No matter your child’s age, teaching kids to use technology in a healthy way and pick up skills and habits that will make them savvy digital citizens, becomes even more critical in the summer months. Studies show that excess screen time can lead to increased cyberbullying, low self-esteem, depression, isolation, and anxiety in children and teens. Also, the World Health Organization (WHO) has now classified a new form of addiction called “gaming disorder.” That designation means health professionals can now treat dangerous levels of video gaming as a legitimate addiction. (Yes, this is the new normal of parenting).

Warning signs of too much tech:

  • Tantrums or inappropriate resistance to screen limits or refusing to let you see their devices
  • Lack of sleep (which can cause anger outbursts, moodiness, fatigue, and even illness)
  • Isolation and decrease in face-to-face time with friends and family
  • Complaining about family outings and declining invitations to participate in activities
  • Losing interest in physical activity

Tech balance in one family will look different than in another because every family has its own values, dynamic, and parenting styles. You may have to establish ground rules together and make edits over time — that’s okay, stay flexible. The important thing is to set limits and set them together, so your child feels as if he or she is part of the process and learns how and why to self-regulate over time.

summer screen time

Here are some tips for launching your family conversation and getting summer off to a positive, tech-healthy start.

  1. Discuss and agree on limits. Consider what an average day looks like. Where are the critical gaps where connection can happen? Maybe it’s transition times when you pick up your child from camp or a friend’s house. Perhaps it’s the hour after you get home from work, during meals, movie time, or in restaurants. Maybe it’s family outing such as the pool, the zoo, the theatre, roadmap time, or outdoors. Also, setting a device curfew in the summer months is more critical since kids like to take their devices to bed and keep scrolling.Discuss why and when your family should be screen-free and then put your commitment in writing in a Summer Family Media plan (every age range will require different ground rules). The American Academy of Pediatrics’ website has a fun, easy form you can fill out to create your Family Media Plan based on your child’s age.
  2. Pay attention to content: Setting screen limits doesn’t matter much if the content your child views isn’thealthy. A few questions to help assess content:
  • Is the content age-appropriate?
  • Are the apps my child uses interactive and learning-based or mind-numbing or even risky?
  • Do my family’s technology habits require filtering software to help block inappropriate websites?
  • Are the privacy settings on social media and gaming accounts set to restrict what strangers can see and who can send a direct message to my child?
  1. Jump into the fun. Part of teaching kids to understand healthy technology habits is taking the time to meet them where they are in their digital world — their favorite hangouts. When they understand you aren’t limiting screen time to punish them and that technology in itself isn’t bad, they will be more likely to see the benefits of balance and self-regulate in the future. What online games do they play? Consider watching them excel in their craft and cheering them on. Better yet, grab a controller and play along. What social media sites does your child love? Join in on Snapchat and let them teach you how to have fun with photo filters on the app.summer screen time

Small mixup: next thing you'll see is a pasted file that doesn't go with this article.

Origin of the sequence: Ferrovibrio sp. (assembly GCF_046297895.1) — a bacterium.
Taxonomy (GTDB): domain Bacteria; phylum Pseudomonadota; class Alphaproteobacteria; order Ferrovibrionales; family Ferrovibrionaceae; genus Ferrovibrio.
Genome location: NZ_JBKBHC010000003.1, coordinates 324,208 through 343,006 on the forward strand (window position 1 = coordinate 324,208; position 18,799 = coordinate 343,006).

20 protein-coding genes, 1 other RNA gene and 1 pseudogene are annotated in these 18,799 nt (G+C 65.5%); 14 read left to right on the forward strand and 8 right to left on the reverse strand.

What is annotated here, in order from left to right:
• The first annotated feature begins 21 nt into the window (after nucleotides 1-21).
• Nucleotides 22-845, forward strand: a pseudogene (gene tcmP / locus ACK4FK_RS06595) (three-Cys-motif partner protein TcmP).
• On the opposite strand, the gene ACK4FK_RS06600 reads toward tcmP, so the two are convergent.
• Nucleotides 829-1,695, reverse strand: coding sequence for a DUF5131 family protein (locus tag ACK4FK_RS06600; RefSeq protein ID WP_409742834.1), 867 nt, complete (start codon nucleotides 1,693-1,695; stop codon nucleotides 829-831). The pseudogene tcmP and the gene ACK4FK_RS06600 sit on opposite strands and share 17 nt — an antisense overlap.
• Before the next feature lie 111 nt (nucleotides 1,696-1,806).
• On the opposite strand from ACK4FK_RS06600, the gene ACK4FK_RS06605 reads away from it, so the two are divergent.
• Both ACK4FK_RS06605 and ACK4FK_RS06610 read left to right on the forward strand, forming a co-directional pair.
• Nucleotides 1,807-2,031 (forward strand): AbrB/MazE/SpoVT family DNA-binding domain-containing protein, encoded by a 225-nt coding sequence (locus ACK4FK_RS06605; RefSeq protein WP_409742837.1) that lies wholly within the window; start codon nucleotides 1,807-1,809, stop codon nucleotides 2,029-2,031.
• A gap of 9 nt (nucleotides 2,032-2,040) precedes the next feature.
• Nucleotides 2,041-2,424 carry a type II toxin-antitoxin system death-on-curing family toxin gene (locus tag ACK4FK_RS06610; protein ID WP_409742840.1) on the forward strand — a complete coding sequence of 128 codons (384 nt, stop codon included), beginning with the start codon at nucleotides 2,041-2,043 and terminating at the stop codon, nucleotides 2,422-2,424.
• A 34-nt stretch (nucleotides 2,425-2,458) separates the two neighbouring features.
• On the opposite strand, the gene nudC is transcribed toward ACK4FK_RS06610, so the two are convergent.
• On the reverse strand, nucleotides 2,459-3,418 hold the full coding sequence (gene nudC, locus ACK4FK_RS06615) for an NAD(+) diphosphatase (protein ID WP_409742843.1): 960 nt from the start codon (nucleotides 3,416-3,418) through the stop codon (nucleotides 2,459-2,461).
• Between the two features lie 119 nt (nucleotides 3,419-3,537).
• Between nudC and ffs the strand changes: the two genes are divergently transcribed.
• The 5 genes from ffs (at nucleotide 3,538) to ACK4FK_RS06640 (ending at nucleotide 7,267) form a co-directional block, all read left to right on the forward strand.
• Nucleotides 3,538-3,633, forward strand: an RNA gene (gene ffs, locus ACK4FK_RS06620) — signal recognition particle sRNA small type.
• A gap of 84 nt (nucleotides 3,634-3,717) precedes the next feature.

2. Be hyper intentional. Zig Ziglar once said that to a child, “love” is spelled T-I-M-E. Under the influence of today’s digital culture, nothing is assumed, and most everything requires intentionality — especially grabbing the quality time we desire. Consider sitting down as a family and creating a summer bucket list of things you’d like to do before summer ends. Maybe it’s more movie nights, more beach time, a family craft or building project, volunteer work, board games, workout time, trips, whatever — be realistic that nothing on your list will happen without serious intention.
  3. From monitoring to mentoring. It’s always a good idea to monitor your child’s online activities. We are big fans of filtering software and understanding what social networks and apps your kids frequent. However, because you likely have more face-to-face with your kids in the summer months, think about ways to mentor them. Talk about current events related to online safety, pay attention to their friend groups on and offline, and use this extra time to reset some digital goals that may have slipped off your radar during the school year. Some possible goals: Set up your own Snapchat account, finally learn to use Twitter, educate yourself on dangerous apps, or let your child teach you how to improve your digital skills. With this extra valuable time over the summer, you can cover some serious ground by talking more about concepts like conflict-management, empathy, resilience, self-awareness, and digital responsibility, which will all help strengthen digital skills.

In your quest to establish summer ground rules that work for your family, don’t overlook the importance of the peer-to-peer connection that technology brings. Technology is the primary channel (like it or not) kids have to build their friendships, stay the loop, and to be affirmed. They need hangout time, and that’s usually online. Keep this in mind as you work together to find the balance that works best for your family.

The post Saving Summer: 5 Strategies to Help Reign In Family Screen Time Over Break appeared first on McAfee Blogs.